Zionism and Israel - Encyclopedic Dictionary
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Post Zionism (adj. Post-Zionist) -
1. A term used to describe the approach "revisionist" Israeli historians including Ilan Pappe and Benny Morris, who presented accounts of Israeli history less favorable to Zionism than the conventionally accepted Zionist narrative. The chief innovations are 1. Arabs were in part or in whole expelled from Israel in 1948 rather than fleeing, and 2. the claim that Jewish forces won the Israel war of Independence because they were stronger than the regular armies fielded by the Arab states. The term is often misunderstood or misapplied as referring to a political ideology. However, there is no "postzionist movement" or ideology. The different historians labeled as post-Zionists have different political opinions.
2. A euphemism for anti-Zionism.
Synonyms and alternate spellings:
Further Information: Post-Zionist
Hebrew/Arabic pronunciation and transliteration conventions:
'H - ('het) a guttural sound made deep in the throat. To Western ears it may sound like the "ch" in loch. In Arabic there are several letters that have similar sounds. Examples: 'hanukah, 'hamas, 'haredi. Formerly, this sound was often represented by ch, especially in German transliterations of Hebrew. Thus, 'hanukah is often rendered as Chanuka for example.
ch - (chaf) a sound like "ch" in loch or the Russian Kh as in Khruschev or German Ach, made by putting the tongue against the roof of the mouth. In Hebrew, a chaf can never occur at the beginning of a word. At the beginning of a word, it has a dot in it and is pronounced "Kaf."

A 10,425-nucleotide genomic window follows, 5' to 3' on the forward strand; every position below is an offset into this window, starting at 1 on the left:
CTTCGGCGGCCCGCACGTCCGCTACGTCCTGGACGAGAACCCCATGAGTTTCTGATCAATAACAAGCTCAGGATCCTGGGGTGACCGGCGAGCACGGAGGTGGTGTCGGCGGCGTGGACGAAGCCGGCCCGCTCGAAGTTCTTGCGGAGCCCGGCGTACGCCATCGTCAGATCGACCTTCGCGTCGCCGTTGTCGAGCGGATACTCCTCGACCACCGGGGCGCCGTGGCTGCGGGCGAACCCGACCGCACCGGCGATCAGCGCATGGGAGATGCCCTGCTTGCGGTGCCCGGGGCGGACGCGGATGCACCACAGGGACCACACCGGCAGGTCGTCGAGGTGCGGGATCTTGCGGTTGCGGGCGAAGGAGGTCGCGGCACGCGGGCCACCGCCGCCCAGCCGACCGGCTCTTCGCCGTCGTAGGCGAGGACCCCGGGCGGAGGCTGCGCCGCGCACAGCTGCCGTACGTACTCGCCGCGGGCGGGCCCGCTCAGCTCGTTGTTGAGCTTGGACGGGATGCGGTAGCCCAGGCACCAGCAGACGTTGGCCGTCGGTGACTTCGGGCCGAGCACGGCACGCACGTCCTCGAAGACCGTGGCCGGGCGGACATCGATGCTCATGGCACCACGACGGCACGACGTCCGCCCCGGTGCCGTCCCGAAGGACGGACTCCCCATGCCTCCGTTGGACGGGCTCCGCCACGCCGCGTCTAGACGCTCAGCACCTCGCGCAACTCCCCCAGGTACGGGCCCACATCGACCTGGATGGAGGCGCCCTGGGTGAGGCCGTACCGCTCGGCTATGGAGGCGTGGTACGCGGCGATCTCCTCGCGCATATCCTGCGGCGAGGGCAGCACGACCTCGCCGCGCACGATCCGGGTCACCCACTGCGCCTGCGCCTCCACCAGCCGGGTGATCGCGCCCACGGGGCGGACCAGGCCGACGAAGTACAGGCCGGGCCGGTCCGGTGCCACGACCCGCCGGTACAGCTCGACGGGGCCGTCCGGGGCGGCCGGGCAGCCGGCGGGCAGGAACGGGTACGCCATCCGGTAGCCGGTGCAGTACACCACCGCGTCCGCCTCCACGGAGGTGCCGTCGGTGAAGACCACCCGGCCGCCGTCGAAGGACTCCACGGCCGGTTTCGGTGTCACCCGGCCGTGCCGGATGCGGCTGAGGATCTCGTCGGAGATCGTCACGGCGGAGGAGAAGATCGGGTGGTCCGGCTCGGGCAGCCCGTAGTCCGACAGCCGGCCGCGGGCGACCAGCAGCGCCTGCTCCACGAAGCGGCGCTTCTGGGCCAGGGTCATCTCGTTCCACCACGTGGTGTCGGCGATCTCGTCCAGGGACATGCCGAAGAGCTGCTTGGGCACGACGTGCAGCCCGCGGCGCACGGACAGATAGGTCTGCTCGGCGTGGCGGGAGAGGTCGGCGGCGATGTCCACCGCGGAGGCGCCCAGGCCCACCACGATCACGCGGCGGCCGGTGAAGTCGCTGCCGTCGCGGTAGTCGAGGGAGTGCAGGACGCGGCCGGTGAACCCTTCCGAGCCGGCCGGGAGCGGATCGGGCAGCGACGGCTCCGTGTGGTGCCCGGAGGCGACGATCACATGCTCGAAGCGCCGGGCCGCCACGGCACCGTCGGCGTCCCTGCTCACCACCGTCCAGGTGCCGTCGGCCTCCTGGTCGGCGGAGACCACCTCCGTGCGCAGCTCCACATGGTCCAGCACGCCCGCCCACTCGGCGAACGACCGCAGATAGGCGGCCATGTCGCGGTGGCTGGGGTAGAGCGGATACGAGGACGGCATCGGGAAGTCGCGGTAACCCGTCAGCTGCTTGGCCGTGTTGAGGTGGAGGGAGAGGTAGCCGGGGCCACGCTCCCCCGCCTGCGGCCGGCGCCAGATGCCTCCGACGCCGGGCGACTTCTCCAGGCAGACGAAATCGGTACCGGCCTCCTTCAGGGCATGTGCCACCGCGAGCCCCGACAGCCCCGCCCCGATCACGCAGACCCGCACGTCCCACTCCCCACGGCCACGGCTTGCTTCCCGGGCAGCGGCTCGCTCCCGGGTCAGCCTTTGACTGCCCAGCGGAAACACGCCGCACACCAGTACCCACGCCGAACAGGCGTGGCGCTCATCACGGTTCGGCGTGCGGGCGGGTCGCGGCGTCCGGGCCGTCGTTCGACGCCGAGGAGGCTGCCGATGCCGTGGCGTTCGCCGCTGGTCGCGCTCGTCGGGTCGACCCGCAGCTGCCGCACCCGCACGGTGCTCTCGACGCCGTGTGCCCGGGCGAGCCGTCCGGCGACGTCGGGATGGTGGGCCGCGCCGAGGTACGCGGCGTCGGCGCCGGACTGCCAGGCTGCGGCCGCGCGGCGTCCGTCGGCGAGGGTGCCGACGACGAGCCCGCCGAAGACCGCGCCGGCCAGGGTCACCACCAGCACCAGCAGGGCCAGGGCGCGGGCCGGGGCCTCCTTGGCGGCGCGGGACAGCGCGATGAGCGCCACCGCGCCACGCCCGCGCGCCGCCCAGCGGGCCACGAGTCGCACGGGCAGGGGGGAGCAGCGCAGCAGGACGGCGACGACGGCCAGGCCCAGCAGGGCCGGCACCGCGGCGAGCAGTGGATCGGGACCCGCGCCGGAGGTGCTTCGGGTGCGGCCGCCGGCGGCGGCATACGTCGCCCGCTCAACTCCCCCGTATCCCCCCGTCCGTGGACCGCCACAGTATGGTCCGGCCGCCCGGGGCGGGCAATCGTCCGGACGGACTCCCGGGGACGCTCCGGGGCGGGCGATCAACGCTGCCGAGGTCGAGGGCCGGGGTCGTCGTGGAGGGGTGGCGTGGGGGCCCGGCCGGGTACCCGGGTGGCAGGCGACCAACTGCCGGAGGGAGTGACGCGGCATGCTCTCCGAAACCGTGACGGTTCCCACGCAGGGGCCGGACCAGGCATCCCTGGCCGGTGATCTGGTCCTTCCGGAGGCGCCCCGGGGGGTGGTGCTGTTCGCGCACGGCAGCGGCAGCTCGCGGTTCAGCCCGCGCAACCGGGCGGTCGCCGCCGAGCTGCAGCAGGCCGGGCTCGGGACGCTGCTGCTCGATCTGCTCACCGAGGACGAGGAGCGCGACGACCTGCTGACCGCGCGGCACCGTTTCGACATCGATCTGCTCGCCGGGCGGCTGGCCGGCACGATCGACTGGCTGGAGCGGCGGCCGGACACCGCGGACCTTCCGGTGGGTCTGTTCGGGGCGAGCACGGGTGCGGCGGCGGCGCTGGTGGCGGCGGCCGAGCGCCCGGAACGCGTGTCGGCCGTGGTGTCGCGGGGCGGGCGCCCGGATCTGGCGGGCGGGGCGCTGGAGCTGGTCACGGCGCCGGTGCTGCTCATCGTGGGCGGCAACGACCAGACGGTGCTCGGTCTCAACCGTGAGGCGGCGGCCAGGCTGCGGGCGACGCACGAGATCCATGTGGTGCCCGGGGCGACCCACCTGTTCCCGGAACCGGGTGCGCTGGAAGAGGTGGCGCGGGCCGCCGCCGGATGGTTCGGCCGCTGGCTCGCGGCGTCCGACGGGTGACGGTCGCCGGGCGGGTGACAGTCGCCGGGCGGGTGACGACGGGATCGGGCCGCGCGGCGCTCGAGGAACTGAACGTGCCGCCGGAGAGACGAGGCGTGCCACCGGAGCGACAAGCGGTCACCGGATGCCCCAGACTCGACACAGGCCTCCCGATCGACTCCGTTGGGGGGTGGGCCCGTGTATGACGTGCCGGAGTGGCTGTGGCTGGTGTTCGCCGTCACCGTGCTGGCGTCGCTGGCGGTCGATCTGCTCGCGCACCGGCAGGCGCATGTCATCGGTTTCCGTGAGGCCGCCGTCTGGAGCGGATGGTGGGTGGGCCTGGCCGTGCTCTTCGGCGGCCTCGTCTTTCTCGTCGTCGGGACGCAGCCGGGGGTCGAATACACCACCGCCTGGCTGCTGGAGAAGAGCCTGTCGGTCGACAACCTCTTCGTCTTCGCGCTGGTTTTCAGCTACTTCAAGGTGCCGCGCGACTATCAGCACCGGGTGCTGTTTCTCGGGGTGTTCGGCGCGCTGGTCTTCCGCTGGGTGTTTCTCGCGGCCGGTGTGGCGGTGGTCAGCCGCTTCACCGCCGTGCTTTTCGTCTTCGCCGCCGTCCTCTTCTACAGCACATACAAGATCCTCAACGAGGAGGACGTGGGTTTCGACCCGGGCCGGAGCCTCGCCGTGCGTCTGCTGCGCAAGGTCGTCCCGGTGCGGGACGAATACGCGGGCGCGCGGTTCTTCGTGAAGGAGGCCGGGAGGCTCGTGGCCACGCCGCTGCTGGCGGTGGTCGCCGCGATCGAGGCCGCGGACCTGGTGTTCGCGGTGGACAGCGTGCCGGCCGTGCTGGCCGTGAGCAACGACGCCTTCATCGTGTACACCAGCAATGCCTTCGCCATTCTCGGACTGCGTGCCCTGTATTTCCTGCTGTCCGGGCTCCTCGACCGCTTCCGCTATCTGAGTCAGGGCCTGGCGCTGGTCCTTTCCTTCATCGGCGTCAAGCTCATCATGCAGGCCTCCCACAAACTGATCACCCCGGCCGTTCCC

u - usually between oo as in spoon and u as in put.
a- sounded like a in arm
ah- used to represent an a sound made by the letter hey at the end of a word. It is the same sound as a. Haganah and Hagana are alternative acceptable transliterations.
'a-notation used for Hebrew and Arabic ayin, a guttural ah sound.
o - close to the French o as in homme.
th - (taf without a dot) - Th was formerly used to transliterate the Hebrew taf sound for taf without a dot. However in modern Hebrew there is no detectable difference in standard pronunciation of taf with or without a dot, and therefore Histadruth and Histadrut, Rehovoth and Rehovot are all acceptable.
q- (quf) - In transliteration of Hebrew and Arabic, it is best to consistently use the letter q for the quf, to avoid confusion with similar sounding words that might be spelled with a kaf, which should be transliterated as K. Thus, Hatiqva is preferable to Hatikva for example.
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